We would suggest that this was a particularly inappropriate time for the Court to Act on this because at this very moment there are two Bills pending before Congress.
Justice William J. Brennan: (Inaudible) appropriate to Mr. Justice Powell, you suggested lack of power.
Now, which is your point?
Mr. Charles F. Morgan: Well, Your Honor I think it is really the proper term is inappropriate.
I think what I am suggesting is that under the circumstances that of what the state is arguing in this case that this Court should give proper deference to the role of Congress in amending Section 1983.
As an example, I think the way in which the Court handled Preiser versus Rodriguez, where the Court gave specific deference to explicit Congressional intent in a habeas corpus statute and thereby carved out an exception to Section 1983.
There was no exhaustion requirement attached to 1983 because of explicit Congressional intent that there should be certain cases which cannot be brought under 1983.
And then under those circumstances, there should be exhaustion and it seems to me that that is what we arguing.
That there should be -- that proper difference given to what the Congress intended, especially in this case where the Court has already found what Congress intended in Monroe and all the cases that followed.
As I was mentioning, there are two Bills presently pending before Congress, Congressman Railsback has introduced HR 12008 and Congressman Rodino has introduced HR 12230 and both of these Bills are now pending before the House Committee on the Judiciary.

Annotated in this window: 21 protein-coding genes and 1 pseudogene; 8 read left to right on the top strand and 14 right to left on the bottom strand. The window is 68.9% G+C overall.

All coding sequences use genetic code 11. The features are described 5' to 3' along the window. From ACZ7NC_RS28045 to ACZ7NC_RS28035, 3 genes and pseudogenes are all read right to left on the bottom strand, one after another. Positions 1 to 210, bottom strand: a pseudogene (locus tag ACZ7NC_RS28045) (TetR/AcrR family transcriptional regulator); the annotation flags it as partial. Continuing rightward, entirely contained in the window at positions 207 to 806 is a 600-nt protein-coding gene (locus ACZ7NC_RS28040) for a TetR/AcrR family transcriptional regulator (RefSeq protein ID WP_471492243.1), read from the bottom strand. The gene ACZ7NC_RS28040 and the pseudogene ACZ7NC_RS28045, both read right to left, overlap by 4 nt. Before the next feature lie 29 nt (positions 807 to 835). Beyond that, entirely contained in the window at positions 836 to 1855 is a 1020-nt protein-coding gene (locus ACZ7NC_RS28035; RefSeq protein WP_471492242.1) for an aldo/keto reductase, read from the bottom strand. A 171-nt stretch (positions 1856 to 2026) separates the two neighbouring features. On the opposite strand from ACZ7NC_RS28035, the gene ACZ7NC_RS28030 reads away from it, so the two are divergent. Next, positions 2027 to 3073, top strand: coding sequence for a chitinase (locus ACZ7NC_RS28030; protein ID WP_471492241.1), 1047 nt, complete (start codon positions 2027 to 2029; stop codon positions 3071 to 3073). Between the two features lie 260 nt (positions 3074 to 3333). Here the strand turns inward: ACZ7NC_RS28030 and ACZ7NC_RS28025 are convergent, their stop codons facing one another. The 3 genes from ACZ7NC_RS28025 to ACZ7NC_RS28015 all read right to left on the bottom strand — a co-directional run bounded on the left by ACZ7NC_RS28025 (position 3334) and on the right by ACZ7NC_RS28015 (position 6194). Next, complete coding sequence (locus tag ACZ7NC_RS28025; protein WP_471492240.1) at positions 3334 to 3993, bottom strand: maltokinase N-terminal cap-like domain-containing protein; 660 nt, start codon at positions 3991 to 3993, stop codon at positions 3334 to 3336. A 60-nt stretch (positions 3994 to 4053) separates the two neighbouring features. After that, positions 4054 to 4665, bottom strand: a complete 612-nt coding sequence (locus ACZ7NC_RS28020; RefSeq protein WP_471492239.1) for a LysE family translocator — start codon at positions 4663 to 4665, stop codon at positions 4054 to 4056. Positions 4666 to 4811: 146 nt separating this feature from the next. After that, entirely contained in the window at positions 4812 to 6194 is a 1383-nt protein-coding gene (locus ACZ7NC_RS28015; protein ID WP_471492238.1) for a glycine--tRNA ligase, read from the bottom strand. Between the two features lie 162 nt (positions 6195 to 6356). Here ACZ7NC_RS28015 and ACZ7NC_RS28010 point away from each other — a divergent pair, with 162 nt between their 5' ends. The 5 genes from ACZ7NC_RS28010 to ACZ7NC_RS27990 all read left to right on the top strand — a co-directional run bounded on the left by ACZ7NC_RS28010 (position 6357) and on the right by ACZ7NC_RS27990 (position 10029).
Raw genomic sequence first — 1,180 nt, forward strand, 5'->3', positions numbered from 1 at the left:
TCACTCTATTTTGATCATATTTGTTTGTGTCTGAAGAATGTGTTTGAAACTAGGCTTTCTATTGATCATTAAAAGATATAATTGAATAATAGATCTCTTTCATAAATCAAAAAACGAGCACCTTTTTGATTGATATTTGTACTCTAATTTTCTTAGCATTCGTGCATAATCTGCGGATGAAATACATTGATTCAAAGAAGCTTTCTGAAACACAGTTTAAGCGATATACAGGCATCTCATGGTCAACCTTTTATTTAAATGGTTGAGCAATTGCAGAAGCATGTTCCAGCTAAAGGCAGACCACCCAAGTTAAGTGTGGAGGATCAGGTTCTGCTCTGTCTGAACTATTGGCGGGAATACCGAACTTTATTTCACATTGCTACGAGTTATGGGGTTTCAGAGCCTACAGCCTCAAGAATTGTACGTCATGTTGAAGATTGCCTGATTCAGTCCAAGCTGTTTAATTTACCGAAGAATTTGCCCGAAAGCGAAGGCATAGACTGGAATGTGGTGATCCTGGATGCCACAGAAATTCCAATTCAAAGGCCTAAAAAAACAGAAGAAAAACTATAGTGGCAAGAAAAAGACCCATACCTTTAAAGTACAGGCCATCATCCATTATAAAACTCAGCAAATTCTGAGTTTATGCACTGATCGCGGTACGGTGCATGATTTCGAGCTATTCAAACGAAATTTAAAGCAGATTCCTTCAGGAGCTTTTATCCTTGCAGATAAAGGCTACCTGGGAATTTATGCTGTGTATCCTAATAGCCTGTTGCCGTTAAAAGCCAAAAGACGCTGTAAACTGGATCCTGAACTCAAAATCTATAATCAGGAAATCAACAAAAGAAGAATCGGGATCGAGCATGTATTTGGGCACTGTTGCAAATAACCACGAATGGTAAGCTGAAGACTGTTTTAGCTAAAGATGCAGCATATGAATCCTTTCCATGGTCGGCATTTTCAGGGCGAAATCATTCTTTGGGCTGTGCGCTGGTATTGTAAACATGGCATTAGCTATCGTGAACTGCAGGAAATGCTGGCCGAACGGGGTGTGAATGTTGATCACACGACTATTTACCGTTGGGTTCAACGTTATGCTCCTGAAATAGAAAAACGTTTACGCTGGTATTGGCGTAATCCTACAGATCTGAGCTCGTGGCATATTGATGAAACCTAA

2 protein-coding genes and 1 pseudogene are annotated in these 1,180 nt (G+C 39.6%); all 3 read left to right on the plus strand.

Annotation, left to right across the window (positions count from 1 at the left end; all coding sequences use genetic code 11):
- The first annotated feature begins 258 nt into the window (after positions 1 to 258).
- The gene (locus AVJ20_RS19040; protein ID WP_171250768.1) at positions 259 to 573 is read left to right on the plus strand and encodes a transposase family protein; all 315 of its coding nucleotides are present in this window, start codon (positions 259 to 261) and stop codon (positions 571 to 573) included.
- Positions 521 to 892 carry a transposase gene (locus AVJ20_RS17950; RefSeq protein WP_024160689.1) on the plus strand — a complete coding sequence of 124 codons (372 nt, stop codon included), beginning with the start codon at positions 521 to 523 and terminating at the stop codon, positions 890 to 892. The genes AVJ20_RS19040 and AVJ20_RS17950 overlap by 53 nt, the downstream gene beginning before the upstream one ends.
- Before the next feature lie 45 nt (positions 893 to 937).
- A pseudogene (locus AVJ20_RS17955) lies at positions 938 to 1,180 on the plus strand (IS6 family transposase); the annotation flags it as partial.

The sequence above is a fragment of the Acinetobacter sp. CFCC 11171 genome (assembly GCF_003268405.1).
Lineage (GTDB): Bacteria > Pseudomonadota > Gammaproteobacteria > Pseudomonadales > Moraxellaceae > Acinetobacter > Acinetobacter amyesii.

If the Bills are enacted they would amend Section 1983 to impose an exhaustion of state administrative remedies requirement for state prisoners.
In addition to the broader policy question --
Justice Potter Stewart: At present where are they, both in the Committee?
Mr. Charles F. Morgan: MYes sir.
They are both before the House Committee on the judiciary.
Justice Potter Stewart: Supposed to be introduced in the House, one by the Chairman of the Committee?
Mr. Charles F. Morgan: A one by Mr. Rodino and one by Mr. Railsback.
Justice Potter Stewart: Any hearings on them?
Mr. Charles F. Morgan: I do not know sir.
I do not believe so and I believe there is also another Bill that is been introduced by a Congressman Kastenmeier which does not specifically speak to exhaustion of administrative remedies, but I believe has provisions in it which deal with the problem that the District Courts have in handling prisoner complaints.
Justice John Paul Stevens: Mr. Morgan do those Bills merely provide for exhaustion in prisoner cases or in cases generally?
Mr. Charles F. Morgan: I can speak to the Railsback bill specifically.
That specifically is directed to prisoners and I believe Rodino’s Bill is also specifically directed to prisoners.
Justice Byron R. White: What do you suppose the underlying -- what do you understand the underlying argument for exhaustion to be, what is the rationale that is been suggested as it to avoid the decision of the constitutional issues, is that it or what is it?
Mr. Charles F. Morgan: I am sorry sir, do you mean the rationale for exhaustion --
Justice Byron R. White: What is the rationale as you understand that is being offered for a requirement of exhaustion?
Mr. Charles F. Morgan: I think what the state is saying in this case, Your Honor, is that because the state of Maryland has developed what they say is an adequate state administrative remedy that this Court should then require state prisoners to exhaust that remedy.
Justice Byron R. White: Although concededly there is no damage remedy and concededly I suppose the administrative processes in Maryland prison is not going to decide a constitutional question?
Mr. Charles F. Morgan: I think that in the way in which the Inmate Grievance Commission is setup definitely it is far from any guarantee that the Inmate Grievance Commission is going to be adequately able to solve constitutional questions.